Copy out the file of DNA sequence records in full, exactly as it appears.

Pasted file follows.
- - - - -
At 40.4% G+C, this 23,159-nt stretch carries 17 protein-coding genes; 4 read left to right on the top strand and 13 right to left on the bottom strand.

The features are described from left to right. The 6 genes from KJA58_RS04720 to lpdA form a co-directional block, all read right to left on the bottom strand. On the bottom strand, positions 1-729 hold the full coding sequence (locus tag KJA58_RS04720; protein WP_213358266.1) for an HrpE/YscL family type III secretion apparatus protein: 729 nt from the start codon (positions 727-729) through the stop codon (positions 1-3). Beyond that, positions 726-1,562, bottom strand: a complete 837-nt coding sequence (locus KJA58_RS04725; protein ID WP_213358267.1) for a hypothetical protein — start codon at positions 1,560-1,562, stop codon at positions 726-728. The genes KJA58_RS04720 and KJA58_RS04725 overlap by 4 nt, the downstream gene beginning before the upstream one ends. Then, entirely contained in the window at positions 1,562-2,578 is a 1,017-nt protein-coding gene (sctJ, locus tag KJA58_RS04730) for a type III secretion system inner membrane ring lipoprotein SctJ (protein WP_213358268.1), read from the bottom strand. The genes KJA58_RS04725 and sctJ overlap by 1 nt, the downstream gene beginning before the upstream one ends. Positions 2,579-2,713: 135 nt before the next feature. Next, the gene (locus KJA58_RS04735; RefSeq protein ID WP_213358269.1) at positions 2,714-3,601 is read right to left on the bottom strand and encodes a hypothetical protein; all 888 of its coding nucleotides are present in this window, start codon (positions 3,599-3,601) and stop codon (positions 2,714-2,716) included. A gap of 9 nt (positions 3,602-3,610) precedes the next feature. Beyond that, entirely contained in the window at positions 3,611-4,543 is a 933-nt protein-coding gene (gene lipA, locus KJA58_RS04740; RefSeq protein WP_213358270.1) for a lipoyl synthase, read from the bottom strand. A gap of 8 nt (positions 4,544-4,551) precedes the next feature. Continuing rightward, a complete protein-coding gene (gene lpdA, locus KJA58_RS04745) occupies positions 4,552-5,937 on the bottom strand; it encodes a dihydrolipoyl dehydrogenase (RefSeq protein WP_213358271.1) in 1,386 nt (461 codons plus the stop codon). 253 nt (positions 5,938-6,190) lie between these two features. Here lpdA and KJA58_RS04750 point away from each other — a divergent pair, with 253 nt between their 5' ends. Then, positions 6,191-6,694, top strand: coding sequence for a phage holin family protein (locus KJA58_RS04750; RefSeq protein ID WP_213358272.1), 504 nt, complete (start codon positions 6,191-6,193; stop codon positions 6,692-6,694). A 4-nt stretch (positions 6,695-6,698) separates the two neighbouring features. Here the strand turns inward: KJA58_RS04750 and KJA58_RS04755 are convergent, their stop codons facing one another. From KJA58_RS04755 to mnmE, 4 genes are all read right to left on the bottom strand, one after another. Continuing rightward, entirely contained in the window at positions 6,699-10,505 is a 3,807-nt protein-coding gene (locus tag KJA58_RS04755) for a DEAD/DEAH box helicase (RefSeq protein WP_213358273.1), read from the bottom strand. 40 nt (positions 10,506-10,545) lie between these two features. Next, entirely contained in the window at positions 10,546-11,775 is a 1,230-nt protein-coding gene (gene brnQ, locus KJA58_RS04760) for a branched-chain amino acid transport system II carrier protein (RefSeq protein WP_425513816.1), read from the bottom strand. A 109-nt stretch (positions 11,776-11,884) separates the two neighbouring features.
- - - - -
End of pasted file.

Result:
At 40.4% G+C, this 23,159-nt stretch carries 17 protein-coding genes; 4 read left to right on the top strand and 13 right to left on the bottom strand.

The features are described from left to right. The 6 genes from KJA58_RS04720 to lpdA form a co-directional block, all read right to left on the bottom strand. On the bottom strand, positions 1-729 hold the full coding sequence (locus tag KJA58_RS04720; protein WP_213358266.1) for an HrpE/YscL family type III secretion apparatus protein: 729 nt from the start codon (positions 727-729) through the stop codon (positions 1-3). Beyond that, positions 726-1,562, bottom strand: a complete 837-nt coding sequence (locus KJA58_RS04725; protein ID WP_213358267.1) for a hypothetical protein — start codon at positions 1,560-1,562, stop codon at positions 726-728. The genes KJA58_RS04720 and KJA58_RS04725 overlap by 4 nt, the downstream gene beginning before the upstream one ends. Then, entirely contained in the window at positions 1,562-2,578 is a 1,017-nt protein-coding gene (sctJ, locus tag KJA58_RS04730) for a type III secretion system inner membrane ring lipoprotein SctJ (protein WP_213358268.1), read from the bottom strand. The genes KJA58_RS04725 and sctJ overlap by 1 nt, the downstream gene beginning before the upstream one ends. Positions 2,579-2,713: 135 nt before the next feature. Next, the gene (locus KJA58_RS04735; RefSeq protein ID WP_213358269.1) at positions 2,714-3,601 is read right to left on the bottom strand and encodes a hypothetical protein; all 888 of its coding nucleotides are present in this window, start codon (positions 3,599-3,601) and stop codon (positions 2,714-2,716) included. A gap of 9 nt (positions 3,602-3,610) precedes the next feature. Beyond that, entirely contained in the window at positions 3,611-4,543 is a 933-nt protein-coding gene (gene lipA, locus KJA58_RS04740; RefSeq protein WP_213358270.1) for a lipoyl synthase, read from the bottom strand. A gap of 8 nt (positions 4,544-4,551) precedes the next feature. Continuing rightward, a complete protein-coding gene (gene lpdA, locus KJA58_RS04745) occupies positions 4,552-5,937 on the bottom strand; it encodes a dihydrolipoyl dehydrogenase (RefSeq protein WP_213358271.1) in 1,386 nt (461 codons plus the stop codon). 253 nt (positions 5,938-6,190) lie between these two features. Here lpdA and KJA58_RS04750 point away from each other — a divergent pair, with 253 nt between their 5' ends. Then, positions 6,191-6,694, top strand: coding sequence for a phage holin family protein (locus KJA58_RS04750; RefSeq protein ID WP_213358272.1), 504 nt, complete (start codon positions 6,191-6,193; stop codon positions 6,692-6,694). A 4-nt stretch (positions 6,695-6,698) separates the two neighbouring features. Here the strand turns inward: KJA58_RS04750 and KJA58_RS04755 are convergent, their stop codons facing one another. From KJA58_RS04755 to mnmE, 4 genes are all read right to left on the bottom strand, one after another. Continuing rightward, entirely contained in the window at positions 6,699-10,505 is a 3,807-nt protein-coding gene (locus tag KJA58_RS04755) for a DEAD/DEAH box helicase (RefSeq protein WP_213358273.1), read from the bottom strand. 40 nt (positions 10,506-10,545) lie between these two features. Next, entirely contained in the window at positions 10,546-11,775 is a 1,230-nt protein-coding gene (gene brnQ, locus KJA58_RS04760) for a branched-chain amino acid transport system II carrier protein (RefSeq protein WP_425513816.1), read from the bottom strand. A 109-nt stretch (positions 11,776-11,884) separates the two neighbouring features.